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Subantimicrobial dose doxycycline as adjunctive treatment for periodontitis

A review


Philip M. Preshaw
Department of Periodontology
School of Dental Sciences
University of Newcastle upon Tyne
Framlington Place
Newcastle upon Tyne NE2 4BW
Fax: 0191 222 6137


Background: Subantimicrobial dose doxycycline (SDD – 20 mg doxycycline twice daily) is indicated as an adjunctive treatment for periodontitis. Doxycycline downregulates the activity of matrix metalloproteinases (MMPs), key destructive enzymes in periodontal disease. Current understanding of periodontal pathogenesis suggests that MMPs play a major role in the destruction of periodontal tissues, leading to the clinical signs of periodontitis. Research supports that downregulation of MMPs by SDD confers benefit to patients with periodontitis.

Method: We review the clinical, microbiological and safety data relating to the use of SDD in patients with periodontitis, and consider the historical events that led to the development of adjunctive SDD as a treatment for periodontitis.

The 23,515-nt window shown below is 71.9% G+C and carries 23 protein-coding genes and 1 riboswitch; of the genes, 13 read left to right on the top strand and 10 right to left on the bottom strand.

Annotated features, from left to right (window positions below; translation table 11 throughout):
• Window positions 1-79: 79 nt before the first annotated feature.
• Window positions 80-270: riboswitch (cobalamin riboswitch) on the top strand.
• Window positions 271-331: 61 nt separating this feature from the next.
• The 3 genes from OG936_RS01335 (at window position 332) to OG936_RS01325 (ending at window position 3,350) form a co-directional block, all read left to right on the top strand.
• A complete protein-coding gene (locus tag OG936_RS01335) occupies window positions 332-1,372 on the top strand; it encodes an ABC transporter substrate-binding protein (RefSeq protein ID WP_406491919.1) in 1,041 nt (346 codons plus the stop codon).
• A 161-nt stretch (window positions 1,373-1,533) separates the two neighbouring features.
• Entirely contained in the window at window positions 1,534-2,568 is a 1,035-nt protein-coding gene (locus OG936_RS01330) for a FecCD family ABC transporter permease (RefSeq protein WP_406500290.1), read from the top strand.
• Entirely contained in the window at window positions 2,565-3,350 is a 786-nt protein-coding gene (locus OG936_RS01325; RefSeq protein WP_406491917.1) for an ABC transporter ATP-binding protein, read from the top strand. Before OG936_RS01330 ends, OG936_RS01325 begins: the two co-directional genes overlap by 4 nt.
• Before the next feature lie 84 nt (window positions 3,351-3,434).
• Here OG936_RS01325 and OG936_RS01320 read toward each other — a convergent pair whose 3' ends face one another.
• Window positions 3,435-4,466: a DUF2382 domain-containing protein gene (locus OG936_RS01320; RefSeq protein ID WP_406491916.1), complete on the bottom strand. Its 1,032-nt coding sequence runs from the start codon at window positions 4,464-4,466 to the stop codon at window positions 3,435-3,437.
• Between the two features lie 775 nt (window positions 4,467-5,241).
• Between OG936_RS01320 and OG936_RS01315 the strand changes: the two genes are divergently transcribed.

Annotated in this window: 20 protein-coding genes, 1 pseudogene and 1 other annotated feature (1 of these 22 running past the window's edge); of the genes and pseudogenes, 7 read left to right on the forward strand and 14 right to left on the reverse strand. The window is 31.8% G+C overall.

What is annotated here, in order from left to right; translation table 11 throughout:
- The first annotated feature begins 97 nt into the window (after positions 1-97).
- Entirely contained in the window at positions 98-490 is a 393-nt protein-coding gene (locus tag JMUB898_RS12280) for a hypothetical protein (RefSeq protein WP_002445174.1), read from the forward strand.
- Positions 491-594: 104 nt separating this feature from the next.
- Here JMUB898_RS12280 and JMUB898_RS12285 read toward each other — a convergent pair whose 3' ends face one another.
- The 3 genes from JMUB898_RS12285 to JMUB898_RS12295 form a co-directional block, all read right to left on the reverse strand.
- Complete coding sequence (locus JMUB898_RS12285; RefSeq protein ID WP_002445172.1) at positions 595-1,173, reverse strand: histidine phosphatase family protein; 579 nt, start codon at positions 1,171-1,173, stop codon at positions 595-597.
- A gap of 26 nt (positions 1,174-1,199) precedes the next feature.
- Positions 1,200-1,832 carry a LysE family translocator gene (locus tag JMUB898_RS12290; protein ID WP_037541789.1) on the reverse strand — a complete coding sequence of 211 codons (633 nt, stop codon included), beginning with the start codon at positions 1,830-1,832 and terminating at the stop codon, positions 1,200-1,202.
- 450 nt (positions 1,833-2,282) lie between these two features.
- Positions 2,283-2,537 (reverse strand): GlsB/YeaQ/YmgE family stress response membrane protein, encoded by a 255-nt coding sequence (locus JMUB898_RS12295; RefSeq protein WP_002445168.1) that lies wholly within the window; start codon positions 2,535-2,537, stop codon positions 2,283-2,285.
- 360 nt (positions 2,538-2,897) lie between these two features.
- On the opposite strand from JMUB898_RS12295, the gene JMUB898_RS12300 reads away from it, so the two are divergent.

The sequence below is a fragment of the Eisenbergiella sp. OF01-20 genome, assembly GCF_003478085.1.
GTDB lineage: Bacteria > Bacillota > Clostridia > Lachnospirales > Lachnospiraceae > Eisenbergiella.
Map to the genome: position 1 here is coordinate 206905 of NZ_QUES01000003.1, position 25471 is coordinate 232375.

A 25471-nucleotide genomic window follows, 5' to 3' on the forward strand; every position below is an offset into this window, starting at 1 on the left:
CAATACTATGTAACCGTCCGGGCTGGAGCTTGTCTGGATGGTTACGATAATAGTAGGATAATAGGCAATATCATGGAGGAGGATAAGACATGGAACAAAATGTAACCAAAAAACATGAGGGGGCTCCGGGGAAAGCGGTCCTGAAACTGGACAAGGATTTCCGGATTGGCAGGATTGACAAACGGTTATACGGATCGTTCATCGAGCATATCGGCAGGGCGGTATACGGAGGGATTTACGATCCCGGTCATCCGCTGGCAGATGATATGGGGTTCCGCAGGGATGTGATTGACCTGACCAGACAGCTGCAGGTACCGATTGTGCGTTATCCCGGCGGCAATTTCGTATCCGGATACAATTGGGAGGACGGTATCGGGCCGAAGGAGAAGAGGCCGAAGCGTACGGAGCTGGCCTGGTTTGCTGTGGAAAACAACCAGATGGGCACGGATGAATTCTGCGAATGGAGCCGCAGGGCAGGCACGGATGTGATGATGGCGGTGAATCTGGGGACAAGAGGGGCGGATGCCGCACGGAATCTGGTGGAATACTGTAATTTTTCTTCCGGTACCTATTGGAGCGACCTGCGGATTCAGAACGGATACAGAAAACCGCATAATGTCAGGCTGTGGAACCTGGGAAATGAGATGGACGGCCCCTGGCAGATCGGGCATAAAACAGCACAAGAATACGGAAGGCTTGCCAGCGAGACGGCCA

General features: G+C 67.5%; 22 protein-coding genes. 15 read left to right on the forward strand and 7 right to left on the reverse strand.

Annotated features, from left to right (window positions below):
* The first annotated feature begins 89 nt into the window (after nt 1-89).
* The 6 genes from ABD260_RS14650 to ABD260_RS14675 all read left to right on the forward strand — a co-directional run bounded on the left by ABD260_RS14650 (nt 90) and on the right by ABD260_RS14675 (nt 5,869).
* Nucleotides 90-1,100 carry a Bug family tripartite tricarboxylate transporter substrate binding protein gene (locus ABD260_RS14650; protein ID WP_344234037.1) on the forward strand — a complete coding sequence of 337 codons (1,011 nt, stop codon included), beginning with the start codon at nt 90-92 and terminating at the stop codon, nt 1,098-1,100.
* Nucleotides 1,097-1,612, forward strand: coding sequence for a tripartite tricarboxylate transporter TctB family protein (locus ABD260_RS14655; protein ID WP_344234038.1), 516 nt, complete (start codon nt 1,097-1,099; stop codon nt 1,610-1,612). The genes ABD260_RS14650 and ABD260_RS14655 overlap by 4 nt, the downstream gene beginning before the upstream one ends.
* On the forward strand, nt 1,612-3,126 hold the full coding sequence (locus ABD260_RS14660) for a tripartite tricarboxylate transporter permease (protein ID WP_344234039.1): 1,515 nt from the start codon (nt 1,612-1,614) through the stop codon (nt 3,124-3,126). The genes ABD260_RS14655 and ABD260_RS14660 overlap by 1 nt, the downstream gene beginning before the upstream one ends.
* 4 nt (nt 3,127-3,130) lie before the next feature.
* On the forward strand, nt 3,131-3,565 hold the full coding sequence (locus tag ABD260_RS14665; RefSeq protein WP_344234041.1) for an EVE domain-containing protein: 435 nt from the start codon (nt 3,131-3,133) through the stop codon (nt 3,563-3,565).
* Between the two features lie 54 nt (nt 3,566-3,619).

Results: Studies have shown that SDD, when prescribed as an adjunct to scaling and root planing (SRP), results in statistically and clinically significant gains in clinical attachment levels and reductions in probing depths over and above those that are achieved by SRP alone. SRP must be thorough and performed to the highest standard to maximise the benefits of adjunctive SDD. SDD does not result in antibacterial effects, or lead to the development of resistant strains or the acquisition of multiantibiotic resistance. The frequency of adverse events is low, and does not differ significantly from placebo.

Conclusions: Adjunctive SDD confers clinical benefit to patients with periodontitis. A comprehensive treatment strategy is suggested, involving patient education and motivation, reduction of the bacterial burden by SRP, host response modulation with SDD, and periodontal risk factor modification.